Monarch Group has rebutted suggestions its future remains uncertain following publication of its first annual report following last year’s buyout by Greybull Capital.
The group’s financial report included a forward-looking ‘emphasis of matter’ statement from its auditors which highlighted potential risks which continue to face the firm.
However, the company said a truer picture of its prospects and how it was currently trading was given in an update last month.
Then Monarch said its turnaround programme was on track to deliver profits this year and it had cut winter losses further than previously forecast.
Andrew Swaffield, Monarch chief executive, said in a statement yesterday it was important to put the cautionary note from the firm’s auditors in its accounts filing into context.
He said: “It relates to a filing of formal accounts that we made for the period before our successful refinancing and change of ownership last October.
“Since then we have moved forward enormously as a business and, as we set out in our update earlier this month, we are trading strongly, our finances are sound and we are on course to return to profit this year.”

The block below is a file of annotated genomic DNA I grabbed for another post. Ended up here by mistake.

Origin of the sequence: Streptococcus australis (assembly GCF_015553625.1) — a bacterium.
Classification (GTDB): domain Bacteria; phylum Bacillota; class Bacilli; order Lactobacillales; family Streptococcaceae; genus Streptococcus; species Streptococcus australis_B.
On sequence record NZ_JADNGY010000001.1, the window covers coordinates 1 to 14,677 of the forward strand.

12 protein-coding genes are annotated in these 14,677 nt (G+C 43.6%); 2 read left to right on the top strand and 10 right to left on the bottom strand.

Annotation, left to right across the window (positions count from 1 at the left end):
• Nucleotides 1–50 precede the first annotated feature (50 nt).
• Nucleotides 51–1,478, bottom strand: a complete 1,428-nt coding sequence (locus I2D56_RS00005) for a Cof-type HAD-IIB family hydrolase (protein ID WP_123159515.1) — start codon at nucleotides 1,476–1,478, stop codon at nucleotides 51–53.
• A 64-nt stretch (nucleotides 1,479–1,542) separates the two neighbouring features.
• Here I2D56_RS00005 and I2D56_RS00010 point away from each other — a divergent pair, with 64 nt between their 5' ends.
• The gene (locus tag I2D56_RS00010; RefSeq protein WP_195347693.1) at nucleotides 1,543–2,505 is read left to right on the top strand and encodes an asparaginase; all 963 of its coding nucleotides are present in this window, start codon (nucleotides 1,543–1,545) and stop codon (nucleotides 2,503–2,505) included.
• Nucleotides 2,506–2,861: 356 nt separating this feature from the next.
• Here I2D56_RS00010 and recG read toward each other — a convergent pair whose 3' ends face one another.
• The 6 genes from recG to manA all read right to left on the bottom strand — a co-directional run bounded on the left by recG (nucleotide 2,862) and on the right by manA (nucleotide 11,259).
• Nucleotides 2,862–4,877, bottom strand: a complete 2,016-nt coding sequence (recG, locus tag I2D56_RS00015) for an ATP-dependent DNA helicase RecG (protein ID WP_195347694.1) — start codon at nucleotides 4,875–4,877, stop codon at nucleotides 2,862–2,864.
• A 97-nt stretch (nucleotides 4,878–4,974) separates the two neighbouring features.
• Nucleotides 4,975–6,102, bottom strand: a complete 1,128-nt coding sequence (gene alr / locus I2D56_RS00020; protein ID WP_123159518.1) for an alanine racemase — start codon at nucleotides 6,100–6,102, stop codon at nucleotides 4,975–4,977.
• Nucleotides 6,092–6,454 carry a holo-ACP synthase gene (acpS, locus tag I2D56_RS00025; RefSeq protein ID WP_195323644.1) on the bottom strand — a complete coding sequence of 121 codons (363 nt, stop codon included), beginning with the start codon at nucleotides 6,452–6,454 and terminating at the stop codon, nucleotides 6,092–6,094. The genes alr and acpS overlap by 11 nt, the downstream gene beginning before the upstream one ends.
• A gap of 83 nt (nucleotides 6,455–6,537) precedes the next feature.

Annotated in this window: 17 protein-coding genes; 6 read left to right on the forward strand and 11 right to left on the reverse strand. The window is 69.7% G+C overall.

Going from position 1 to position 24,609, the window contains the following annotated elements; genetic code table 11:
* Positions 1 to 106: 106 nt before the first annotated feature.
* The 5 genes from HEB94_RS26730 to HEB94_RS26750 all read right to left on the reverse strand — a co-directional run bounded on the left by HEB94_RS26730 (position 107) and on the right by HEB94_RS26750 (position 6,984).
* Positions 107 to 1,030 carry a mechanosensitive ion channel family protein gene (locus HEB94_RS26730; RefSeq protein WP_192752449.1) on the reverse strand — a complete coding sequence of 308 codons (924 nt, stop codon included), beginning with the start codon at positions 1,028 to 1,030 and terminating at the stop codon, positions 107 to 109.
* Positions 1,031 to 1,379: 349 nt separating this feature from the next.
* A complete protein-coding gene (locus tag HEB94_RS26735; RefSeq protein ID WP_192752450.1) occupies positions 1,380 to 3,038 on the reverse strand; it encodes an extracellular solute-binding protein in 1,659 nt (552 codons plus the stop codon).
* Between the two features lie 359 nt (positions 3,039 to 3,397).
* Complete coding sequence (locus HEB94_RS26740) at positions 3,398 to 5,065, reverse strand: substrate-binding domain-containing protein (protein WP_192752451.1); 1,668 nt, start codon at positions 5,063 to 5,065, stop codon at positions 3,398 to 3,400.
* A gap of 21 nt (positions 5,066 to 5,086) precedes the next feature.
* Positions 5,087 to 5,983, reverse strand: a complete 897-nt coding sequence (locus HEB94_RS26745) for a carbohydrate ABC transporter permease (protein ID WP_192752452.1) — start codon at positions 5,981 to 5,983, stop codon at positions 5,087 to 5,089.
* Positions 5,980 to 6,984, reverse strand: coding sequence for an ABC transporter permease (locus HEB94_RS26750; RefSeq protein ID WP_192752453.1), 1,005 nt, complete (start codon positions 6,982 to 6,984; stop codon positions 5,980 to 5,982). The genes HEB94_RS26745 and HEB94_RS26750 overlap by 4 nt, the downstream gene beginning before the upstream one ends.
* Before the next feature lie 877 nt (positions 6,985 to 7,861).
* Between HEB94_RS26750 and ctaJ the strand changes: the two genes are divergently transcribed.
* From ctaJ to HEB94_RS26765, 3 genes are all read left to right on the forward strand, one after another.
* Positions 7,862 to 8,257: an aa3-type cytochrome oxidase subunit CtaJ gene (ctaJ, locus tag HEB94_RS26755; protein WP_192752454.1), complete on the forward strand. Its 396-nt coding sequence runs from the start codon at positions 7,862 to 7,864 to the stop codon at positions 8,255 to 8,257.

In June Monarch reported it had cut traditional half-year winter losses by a bigger than forecast £40 million.
Losses in the six months to April were down to £69.9 million from £110.6 million in the same period a year earlier.
A total of £30 million of the reduction was attributed to its “self-help” turn around initiative, with the remaining £10 million coming from additional savings in fuel costs.
This came as the group completed the final phase of a restructuring started last year, including a 4% capacity cut over the winter to 2.5 million seats.
In Monarch’s annual results to October 31 2014 Swaffield said “the directors have a reasonable expectation that the company has adequate resources to continue in operational existence for the foreseeable future...”
A source close the Monarch said given the deal to save the company was completed only last year it was not surprising to find a note of caution in the firm’s annual accounts.
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